The solution is ok because if the last scene doesn’t have anything to load the next scene that’s ok.


Just adding my 2 cents:
SceneManager.LoadScene(++currentSceneIndex % SceneManager.sceneCountInBuildSettings);


After I got it working, I asked my wife to play the game and she was well - disappointed. She expected more magic.
At first I laughed thinking well obviously computers aren’t magical. Then I thought, maybe my graphics are off, creating too high expectations…
Then, why not, it would be cool (but much more work) to only guess once and have the guess be right, like real mind reading. I wondered what kind of questions might the amazing mind reading machine ask as it received fuzzy information from the ethers, each question (magically) reducing the set of possible right guesses until only one right guess remains? Done right, maybe the one right guess could seem at least somewhat amazing, making the game - better.
A first question/inquiry might be:
Firstly, I get a sense of the weight of a number, big numbers being heavy, small numbers being lighter. A big number might be considered a number over 500. I’m sensing the number in your mind is a number heavier than 500. Am I right? Y/N
For instance, a second question/inquiry might look something like this:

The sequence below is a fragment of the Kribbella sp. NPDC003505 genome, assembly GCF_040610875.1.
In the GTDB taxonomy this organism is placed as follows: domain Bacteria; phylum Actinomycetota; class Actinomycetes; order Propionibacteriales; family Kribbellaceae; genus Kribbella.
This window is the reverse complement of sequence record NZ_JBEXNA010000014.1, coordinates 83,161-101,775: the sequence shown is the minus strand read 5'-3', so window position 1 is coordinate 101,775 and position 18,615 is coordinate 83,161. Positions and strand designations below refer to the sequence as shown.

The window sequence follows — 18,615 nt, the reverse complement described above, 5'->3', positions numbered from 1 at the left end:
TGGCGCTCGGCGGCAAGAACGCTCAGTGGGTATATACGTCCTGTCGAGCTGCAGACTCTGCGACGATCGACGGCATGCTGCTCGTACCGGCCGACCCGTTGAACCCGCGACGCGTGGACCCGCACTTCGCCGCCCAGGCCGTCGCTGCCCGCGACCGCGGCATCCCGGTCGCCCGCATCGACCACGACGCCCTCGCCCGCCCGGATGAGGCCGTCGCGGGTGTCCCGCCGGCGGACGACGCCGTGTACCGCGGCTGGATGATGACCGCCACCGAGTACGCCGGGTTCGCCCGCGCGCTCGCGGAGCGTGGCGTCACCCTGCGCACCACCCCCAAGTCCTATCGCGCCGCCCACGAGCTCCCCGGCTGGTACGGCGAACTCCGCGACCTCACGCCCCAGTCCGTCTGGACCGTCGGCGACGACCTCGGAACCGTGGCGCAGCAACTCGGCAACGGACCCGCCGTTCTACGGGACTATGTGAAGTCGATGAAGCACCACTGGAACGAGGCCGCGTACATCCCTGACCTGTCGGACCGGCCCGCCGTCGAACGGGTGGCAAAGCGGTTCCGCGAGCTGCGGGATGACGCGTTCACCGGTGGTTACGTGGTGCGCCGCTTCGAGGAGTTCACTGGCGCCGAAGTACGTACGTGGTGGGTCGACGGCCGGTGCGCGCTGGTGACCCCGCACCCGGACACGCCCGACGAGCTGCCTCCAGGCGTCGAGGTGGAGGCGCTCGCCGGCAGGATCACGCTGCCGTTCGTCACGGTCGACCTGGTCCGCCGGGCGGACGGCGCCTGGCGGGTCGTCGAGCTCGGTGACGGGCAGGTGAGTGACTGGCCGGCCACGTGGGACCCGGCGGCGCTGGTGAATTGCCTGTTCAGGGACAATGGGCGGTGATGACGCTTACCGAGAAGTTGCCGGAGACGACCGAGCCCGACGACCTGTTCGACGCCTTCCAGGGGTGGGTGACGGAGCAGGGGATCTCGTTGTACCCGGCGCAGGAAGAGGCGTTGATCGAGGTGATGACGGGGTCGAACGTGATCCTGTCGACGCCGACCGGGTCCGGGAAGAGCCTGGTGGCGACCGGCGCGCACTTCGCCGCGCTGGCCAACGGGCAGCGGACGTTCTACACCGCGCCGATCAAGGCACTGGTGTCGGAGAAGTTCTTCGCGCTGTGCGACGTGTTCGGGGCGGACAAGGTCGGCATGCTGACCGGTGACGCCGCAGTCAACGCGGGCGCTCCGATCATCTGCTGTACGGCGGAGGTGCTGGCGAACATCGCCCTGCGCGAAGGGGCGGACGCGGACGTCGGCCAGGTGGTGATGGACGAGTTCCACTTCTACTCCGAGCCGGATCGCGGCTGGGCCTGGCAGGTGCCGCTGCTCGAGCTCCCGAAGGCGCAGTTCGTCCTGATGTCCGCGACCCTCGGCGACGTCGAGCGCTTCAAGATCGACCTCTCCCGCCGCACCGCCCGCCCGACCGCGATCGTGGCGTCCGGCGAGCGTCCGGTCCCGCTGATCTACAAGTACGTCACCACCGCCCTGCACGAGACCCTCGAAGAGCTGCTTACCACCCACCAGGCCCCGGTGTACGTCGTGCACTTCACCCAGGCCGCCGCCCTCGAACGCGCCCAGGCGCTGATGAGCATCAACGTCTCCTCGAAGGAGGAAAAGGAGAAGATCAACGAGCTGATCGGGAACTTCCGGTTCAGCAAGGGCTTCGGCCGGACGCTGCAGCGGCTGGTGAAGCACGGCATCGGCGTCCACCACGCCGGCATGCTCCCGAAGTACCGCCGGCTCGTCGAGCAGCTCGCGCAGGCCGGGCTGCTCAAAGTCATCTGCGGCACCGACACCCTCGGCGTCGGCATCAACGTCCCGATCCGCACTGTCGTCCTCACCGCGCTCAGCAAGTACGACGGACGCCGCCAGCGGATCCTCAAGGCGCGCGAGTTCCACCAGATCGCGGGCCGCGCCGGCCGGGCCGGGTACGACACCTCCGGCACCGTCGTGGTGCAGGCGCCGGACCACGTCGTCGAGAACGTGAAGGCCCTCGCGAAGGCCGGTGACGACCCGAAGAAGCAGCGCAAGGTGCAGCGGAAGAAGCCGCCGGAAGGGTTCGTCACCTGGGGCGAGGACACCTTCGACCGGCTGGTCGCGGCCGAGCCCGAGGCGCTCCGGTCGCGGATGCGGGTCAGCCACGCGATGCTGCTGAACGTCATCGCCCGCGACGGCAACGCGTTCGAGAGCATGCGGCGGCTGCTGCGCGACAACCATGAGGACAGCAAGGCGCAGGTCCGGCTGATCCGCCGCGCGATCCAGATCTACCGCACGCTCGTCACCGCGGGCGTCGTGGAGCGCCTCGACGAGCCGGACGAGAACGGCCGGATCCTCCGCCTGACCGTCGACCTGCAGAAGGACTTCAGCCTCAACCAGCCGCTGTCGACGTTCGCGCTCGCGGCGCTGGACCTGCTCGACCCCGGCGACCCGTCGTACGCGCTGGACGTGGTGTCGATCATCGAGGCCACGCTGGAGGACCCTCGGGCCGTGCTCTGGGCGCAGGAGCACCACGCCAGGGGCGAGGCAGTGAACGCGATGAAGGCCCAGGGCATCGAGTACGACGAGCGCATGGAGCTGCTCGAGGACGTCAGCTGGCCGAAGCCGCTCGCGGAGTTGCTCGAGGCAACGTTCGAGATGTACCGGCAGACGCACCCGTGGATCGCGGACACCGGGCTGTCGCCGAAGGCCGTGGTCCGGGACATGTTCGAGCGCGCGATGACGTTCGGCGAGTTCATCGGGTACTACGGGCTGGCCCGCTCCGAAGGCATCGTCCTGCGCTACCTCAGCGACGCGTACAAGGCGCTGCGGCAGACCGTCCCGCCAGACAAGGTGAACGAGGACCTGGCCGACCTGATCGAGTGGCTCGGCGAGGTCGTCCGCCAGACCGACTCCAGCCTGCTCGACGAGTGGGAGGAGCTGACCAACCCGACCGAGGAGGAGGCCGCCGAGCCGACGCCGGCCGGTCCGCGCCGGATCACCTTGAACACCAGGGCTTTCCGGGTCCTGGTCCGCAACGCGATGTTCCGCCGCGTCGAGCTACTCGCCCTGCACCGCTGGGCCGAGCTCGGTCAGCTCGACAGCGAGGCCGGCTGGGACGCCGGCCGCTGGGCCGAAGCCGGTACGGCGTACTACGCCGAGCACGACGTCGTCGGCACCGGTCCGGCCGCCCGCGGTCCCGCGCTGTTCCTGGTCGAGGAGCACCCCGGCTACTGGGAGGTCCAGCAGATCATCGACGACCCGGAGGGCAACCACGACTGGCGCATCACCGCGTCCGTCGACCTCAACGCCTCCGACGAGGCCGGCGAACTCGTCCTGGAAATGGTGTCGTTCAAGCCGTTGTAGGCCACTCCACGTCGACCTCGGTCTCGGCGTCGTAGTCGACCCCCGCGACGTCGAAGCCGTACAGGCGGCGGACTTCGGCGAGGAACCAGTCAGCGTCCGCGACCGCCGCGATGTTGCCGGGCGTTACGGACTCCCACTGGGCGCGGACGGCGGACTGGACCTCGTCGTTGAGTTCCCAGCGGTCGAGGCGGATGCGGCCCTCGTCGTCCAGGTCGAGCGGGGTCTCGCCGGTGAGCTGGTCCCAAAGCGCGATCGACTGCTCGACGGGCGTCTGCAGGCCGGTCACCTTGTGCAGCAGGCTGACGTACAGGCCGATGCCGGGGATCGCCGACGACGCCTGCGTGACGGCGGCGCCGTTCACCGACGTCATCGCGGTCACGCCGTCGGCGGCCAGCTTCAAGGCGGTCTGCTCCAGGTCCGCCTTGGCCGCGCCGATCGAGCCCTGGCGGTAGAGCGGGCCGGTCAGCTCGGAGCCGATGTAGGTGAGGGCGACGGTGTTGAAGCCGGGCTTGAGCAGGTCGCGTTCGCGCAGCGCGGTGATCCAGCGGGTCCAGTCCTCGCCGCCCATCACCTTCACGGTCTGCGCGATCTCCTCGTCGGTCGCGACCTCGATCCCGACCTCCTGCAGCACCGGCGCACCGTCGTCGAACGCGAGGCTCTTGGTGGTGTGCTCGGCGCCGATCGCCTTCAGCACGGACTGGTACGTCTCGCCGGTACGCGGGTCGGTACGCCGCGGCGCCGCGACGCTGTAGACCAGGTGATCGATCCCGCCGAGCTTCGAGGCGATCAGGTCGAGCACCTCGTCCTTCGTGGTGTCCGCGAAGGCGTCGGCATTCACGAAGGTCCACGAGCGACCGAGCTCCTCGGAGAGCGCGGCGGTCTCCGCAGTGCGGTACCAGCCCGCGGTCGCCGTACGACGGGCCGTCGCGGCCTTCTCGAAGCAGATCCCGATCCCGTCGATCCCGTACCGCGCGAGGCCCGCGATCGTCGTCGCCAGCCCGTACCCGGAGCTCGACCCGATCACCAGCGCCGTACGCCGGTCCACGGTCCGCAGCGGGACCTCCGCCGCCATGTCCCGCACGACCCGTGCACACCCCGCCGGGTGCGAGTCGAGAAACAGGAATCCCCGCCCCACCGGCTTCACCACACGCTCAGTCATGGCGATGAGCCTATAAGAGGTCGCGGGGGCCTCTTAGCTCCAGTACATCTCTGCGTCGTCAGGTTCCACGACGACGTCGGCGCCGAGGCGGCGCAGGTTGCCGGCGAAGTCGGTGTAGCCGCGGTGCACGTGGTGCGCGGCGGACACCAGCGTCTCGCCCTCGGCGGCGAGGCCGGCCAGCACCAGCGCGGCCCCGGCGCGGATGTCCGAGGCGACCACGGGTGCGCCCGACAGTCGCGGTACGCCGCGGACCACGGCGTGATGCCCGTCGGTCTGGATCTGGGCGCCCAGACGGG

When I receive information from the ethers, I receive it all in horizontal and vertical line patterns, some vertical lines being short and some long. I’m not receiving any long vertical lines, which makes me think there are no 1’s, 4’s, 6’s, 7’s, 9’s or 0’s in the number you are thinking of. Am I right? Y/N
You get the idea, the set of possible answers keeps getting reduced with no actual guesses, just mystic like questions, until there is only one possible answer, and that answer is the guess made by the amazing machine. A human would have a difficult time quickly coming up with the right number based on the answers to questions like these but an amazing mind reading machine could find it easy (for the machine, maybe not so much for the programmer).
Anyway, just some of my thoughts about how this game became an example for me, of how a game designer might think in terms of improving a game based on user criticism.


Hi there,

Can you check this line. It didnt work for me. Did i do something wrong? ++ doesnt work in this case??

I used “++” instead of “+1”

public void LoadNextScene()
    int currentSceneIndex = SceneManager.GetActiveScene().buildIndex;


Try ++currentSceneIndex instead, that way you increase before passing the actual value to LoadScene(…), not after.


thanx Vizibal…


My solution is:

 public void LoadNextScene()
        int currentSceneIndex = SceneManager.GetActiveScene().buildIndex;
        if(currentSceneIndex + 1 == SceneManager.sceneCountInBuildSettings)
            currentSceneIndex = -1;
        SceneManager.LoadScene(currentSceneIndex + 1);


I was coming here to post exactly this, but man your code was elegant! Mine had a conditional lol


More compact for sure, and a nice enhancement. It has been a while since I have written any C so I have forgotten these little nuances.